Physical Changes in Adolescence

About this essay

Children must pass through several stages, or take specific steps, on their road to becoming adults. According to the U.S Department of Health and Human Services the term adolescence is commonly used to describe the transition stage between childhood and adulthood. Adolescence is also equated to both the terms “teenage years” and “puberty.” They also state that puberty refers to the “hormonal changes that occur in early youth; and the period of adolescence can extend well beyond the teenage years.

In fact, there is no one scientific definition of adolescence or set age boundary.” During the adolescence stage, parents will notice the greatest amount of changes that will occur in their child’s body. The adolescent himself/herself will also take note of these changes. Some of these teenagers may experience theses signs of maturity sooner or later than others.

Adolescence is the time for growth spurts and puberty. The adolescents may grow several inches in height. This is true for both boys and girls at the age of 13 and goes as far as 18 yrs old.

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When it comes to the puberty change then these become more visible since there are several signs. The females start with these changes as early as 8 years old and in males at 9.5 yrs. Sexual and other physical maturation that occurs during puberty is a result of hormonal changes. As a child nears puberty, the pituitary gland increases the secretion of a hormone called follicle-stimulating hormone (FSH). This hormone then causes additional effects. In girls, FSH activates the ovaries to start producing estrogen.

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In boys, FSH causes sperm to develop. In boys it is more difficult to know exactly when puberty is coming.

There are changes that occur, but they occur gradually and over a period of time, rather than as a single event. Some of these changes might be the enlargement of the testicles, appearance of pubic hair their voice deepens and at the age of 14 some of them may have even ‘wet dreams’. The girls also happen to experience some changes as well. The first one to be noticed is the developmental of their breast, menstruation period and changes in their body shape start to show. No two teenage bodies are the same so some may experience these physical changes before others.

Physical development is a critical part of adolescence. How adolescents perceive their physical self, that is, what they think they look like and how they feel about it, directly relates to their overall sense of self-worth. Many of these feelings are influenced by their culture, the media, their peers, and their families. They are also influenced by their own initial sense of self-esteem as they enter this rapidly changing phase of physical development. We know that the changes are rapid and often drastic, resulting in rapid growth and physical maturity. Now that we have a sense of some of the important physical changes that occur during adolescence, we can use this information to help us better understand teens. It will also help us recognize their sensitive thoughts and feelings. We can use this information to help us direct them toward positive behavior and outcomes.

By the beginning of late adolescence, many of these changes are nearing completion. This allows teens to gain more acceptance and ownership of their body image. By reminding ourselves of these changes, we can become more sensitive to teens’ growth experiences and treat them with the respect, compassion, and consideration that will help them move smoothly through these physical transitions. Parents can help their children by providing support and by being understanding and tactful during discussions about these changes. Preparing one’s children for the initial onset of puberty (menarche for girls and spermarche for boys) will let them know what to expect. It will also minimize any stress and shame that they may feel without adequate preparation.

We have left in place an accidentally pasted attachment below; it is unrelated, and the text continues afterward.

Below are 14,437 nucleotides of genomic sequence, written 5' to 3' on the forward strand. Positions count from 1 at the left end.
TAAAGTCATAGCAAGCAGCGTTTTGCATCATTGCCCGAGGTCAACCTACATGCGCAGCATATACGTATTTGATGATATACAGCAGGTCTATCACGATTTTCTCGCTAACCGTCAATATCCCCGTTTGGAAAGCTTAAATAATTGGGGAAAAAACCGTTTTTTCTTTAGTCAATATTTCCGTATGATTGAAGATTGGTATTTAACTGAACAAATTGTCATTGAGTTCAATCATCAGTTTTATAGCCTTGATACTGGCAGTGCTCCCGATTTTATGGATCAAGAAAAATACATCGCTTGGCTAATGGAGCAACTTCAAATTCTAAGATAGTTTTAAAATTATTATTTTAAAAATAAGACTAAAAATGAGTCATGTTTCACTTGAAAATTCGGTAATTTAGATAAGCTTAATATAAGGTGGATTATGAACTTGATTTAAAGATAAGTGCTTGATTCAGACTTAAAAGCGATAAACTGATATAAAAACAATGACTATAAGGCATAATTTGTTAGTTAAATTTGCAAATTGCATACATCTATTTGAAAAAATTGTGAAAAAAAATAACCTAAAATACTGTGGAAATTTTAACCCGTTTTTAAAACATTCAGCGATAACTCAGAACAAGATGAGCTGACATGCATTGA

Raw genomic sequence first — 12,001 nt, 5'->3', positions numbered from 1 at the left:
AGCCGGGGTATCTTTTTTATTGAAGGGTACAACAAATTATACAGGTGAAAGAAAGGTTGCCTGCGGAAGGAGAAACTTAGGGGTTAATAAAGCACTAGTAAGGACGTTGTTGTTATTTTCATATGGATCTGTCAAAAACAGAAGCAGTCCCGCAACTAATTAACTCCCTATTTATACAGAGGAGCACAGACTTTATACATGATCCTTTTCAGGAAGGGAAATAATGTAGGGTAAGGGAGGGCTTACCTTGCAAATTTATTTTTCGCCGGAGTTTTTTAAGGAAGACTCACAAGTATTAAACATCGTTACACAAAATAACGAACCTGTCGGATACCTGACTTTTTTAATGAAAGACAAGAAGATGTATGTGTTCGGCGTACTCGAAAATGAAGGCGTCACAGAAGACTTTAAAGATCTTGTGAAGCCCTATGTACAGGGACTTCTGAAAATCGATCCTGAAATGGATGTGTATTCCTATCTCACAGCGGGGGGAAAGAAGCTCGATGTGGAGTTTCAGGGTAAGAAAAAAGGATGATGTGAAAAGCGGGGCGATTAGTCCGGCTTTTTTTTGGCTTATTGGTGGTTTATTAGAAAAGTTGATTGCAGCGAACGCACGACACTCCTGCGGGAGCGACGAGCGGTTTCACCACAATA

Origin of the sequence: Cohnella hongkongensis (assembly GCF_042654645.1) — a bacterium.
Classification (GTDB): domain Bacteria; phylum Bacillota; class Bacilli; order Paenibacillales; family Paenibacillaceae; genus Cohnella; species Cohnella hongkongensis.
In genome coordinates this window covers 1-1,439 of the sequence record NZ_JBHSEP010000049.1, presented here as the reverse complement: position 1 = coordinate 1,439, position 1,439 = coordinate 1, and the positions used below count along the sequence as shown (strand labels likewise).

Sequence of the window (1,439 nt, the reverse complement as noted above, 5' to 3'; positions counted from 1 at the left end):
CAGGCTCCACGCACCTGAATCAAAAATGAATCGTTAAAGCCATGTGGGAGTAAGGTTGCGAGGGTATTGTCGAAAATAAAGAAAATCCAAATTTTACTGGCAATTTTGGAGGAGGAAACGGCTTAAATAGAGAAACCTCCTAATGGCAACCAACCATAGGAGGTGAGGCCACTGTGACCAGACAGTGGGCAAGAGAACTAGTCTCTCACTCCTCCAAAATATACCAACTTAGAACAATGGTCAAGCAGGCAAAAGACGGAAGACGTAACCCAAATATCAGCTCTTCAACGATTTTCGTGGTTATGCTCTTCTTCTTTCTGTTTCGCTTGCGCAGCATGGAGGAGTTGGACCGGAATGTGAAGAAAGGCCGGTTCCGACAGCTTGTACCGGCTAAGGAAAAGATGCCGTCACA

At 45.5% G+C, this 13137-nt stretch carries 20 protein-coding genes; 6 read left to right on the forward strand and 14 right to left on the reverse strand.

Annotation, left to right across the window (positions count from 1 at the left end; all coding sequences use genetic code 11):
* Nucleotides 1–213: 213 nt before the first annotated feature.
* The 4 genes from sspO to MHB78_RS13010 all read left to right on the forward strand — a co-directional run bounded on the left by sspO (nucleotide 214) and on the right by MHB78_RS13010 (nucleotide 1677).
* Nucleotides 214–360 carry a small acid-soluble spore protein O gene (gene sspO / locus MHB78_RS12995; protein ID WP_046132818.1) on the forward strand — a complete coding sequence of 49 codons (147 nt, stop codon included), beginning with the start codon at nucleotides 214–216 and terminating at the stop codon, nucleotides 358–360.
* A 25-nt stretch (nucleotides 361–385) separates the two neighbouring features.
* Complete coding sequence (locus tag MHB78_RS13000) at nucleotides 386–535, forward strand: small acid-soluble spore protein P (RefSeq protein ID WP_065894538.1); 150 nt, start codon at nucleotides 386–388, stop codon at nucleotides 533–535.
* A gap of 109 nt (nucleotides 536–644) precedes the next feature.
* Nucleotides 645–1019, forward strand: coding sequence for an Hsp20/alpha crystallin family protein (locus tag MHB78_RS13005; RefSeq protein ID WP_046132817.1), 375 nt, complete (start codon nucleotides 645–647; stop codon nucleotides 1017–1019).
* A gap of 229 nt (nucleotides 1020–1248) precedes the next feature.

The approach to this preparation should be gentle, but informative. It may be given in a manner that is very positive, explaining that these events are “normal” and everyone experiences them once in their life. Once the child understands that this is part of the path to adolescence and a rite of passage, they will view these changes with minimal stress and maximum acceptance.

What does my adolescent understand? The teenage years bring many changes, not only physically, but also mentally and socially. During these years, adolescents increase their ability to think abstractly and eventually make plans and set long-term goals. Each child may progress at a different rate and may have a different view of the world. In general, the following are some of the abilities that may be evident in your adolescent: develops the ability to think abstractly is concerned with philosophy, politics, and social issues thinks long-term sets goals compares one’s self to one’s peers.

As your adolescent begins to struggle for independence and control, many changes may occur. The following are some of the issues that may be involved with your adolescent during these years: wants independence from parents

peer influence and acceptance becomes very important male-female relationships become important may be in love has long-term commitment in relationship How to assist your adolescent in developing socially: Consider the following as ways to foster your adolescent’s social abilities: Encourage your adolescent to take on new challenges. Talk with your adolescent about not losing sight of one’s self in group relations. Encourage your adolescent to talk to a trusted adult about problems or concerns, even if it is not you he/she chooses to talk with. Discuss ways to manage and handle stress.

Provide consistent, loving discipline with limits, restrictions, and rewards. Find ways to spend time together.

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Discuss the concept of adolescence as a social construct

Adolescence describes the transitional stage in a teenager’s life, from childhood to adulthood, where an individual evolves physically, psychologically, emotionally, cognitively and socially. It is a defined social category that is expressed through immaturity and unpredictability and allows an individual to learn and discover their sense of self and identity. The idea of adolescence came into perspective after children were expected to take on adult roles as soon as they were mature enough to, going straight from puberty to adulthood. As society changed and moulded, so did the ideas about life stages, which is evident in Erikson’s theory.